Herut later became the core of the Likud Party — the party of Netanyahu and the dominant party in most governing coalitions in Israel over the past four decades.

Begin’s successor as prime minister, Yitzhak Shamir, had a similar history. He was co-leader of another Jewish terrorist group of the 1940s: Lehi, also known as the Stern Gang after its founder, which was considered even more extreme than the Irgun. Besides also participating in the Deir Yassin massacre, Shamir’s group specialized in assassinations, including the murder in Cairo in 1944 of the British minister of state responsible for the Middle East. In September 1948, the group assassinated the Swedish diplomat and United Nations mediator for Palestine, Folke Bernadotte, notwithstanding Bernadotte’s diplomatic work during World War II that had won the release of many prisoners incarcerated by the Nazis. The apparent motive for the killing was the expectation that Bernadotte, who was responsible for developing a more stable formula for Jewish-Arab peace in Palestine, would make proposals that would not give the Jewish side everything it wanted regarding Jerusalem.

The legacy of Begin and Shamir has lived on with Israeli terrorist operations that, as with the bombing of the King David Hotel, have taken out innocent victims. For example, in 1979 (when Begin was prime minister), an attack aimed at a leader of the Palestinian Black September organization used a car bomb in a busy Beirut street that killed not only the intended target and his bodyguards but also four bystanders, including a British student and a German nun, and injured 18 others. (Six years earlier, Israeli agents had killed an innocent Moroccan waiter in Norway whom they had mistaken for their Palestinian target.) Later chapters in the story of Israeli assassinations have included the murder of Iranian scientists, with the most recent killing taking place last November.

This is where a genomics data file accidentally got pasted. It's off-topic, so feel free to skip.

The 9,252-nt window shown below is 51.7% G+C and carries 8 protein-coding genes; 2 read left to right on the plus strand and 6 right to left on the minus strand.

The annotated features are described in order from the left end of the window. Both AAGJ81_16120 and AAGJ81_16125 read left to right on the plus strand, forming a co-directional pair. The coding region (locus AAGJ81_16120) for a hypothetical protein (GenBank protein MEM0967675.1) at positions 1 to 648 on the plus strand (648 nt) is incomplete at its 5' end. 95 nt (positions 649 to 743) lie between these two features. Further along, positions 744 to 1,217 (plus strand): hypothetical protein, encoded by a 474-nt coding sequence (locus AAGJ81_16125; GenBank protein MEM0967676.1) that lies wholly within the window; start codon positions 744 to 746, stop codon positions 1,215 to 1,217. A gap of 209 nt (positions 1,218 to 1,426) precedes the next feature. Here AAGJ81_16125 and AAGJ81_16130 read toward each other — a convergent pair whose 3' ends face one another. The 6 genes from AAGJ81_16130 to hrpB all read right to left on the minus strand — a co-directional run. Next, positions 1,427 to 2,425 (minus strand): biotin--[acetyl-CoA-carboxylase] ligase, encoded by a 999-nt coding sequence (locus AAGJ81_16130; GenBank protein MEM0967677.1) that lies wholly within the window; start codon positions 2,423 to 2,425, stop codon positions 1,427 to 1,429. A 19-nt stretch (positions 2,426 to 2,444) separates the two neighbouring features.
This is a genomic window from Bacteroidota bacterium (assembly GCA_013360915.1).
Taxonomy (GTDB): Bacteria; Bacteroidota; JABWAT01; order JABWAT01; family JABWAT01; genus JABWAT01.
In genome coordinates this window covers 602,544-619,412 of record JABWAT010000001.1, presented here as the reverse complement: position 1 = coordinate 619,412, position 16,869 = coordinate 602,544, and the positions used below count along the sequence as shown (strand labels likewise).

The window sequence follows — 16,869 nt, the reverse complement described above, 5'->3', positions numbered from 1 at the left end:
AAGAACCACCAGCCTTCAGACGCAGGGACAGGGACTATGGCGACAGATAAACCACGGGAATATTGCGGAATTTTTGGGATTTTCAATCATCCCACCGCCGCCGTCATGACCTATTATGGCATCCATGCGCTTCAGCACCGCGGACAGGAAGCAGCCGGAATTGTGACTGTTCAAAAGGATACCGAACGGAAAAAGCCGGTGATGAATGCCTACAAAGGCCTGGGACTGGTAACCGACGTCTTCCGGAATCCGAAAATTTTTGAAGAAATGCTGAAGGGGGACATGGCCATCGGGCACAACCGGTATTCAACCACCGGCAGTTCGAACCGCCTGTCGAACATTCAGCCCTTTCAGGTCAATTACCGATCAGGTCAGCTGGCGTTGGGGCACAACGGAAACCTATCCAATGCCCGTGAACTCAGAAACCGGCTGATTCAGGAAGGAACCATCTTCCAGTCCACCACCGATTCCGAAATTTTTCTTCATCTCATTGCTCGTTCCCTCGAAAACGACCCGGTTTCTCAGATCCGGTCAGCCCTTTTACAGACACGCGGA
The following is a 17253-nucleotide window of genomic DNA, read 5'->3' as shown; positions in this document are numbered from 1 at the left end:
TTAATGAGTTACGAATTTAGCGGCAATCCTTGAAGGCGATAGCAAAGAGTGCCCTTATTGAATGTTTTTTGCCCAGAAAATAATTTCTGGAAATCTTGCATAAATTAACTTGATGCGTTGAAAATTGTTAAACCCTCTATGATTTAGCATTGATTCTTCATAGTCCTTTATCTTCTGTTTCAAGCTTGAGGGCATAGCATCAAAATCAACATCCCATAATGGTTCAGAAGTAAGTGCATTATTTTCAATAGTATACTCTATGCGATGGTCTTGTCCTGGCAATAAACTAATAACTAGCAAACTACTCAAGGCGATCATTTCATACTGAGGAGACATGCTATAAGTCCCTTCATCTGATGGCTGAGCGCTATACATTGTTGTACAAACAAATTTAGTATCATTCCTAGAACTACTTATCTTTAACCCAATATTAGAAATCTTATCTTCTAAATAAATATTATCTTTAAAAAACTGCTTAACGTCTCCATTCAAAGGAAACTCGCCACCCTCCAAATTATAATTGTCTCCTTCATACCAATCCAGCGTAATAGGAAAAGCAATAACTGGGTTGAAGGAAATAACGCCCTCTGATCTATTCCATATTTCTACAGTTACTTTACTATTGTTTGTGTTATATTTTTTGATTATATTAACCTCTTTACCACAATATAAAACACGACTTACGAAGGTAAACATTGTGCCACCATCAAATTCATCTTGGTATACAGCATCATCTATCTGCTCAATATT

Another Middle Eastern state that usually escapes the “terrorist” label despite a record of terrorist operations is Saudi Arabia, with the most glaring case being the butchering of a dissident journalist and U.S. resident in 2018 in a consulate in Turkey. The operation was almost certainly ordered from the top of the Saudi regime.

A tactic, not a state or group

Terrorism is a tactic. It is not a fixed set of bad guys, bad states, or bad groups. Use of the tactic is despicable but its use does not dictate a policy of ostracism and isolation, or any other specific policy, toward a regime that has used it. Whatever one thinks of Begin and Shamir, they became duly empowered prime ministers of Israel. It was necessary and proper for the United States and other countries to conduct business with them. Today, it is necessary and proper to conduct business with Israel and with Saudi Arabia, both of which are important states of the Middle East. Their terrorist practices should not preclude such business, although those practices can and should be raised as issues with those governments.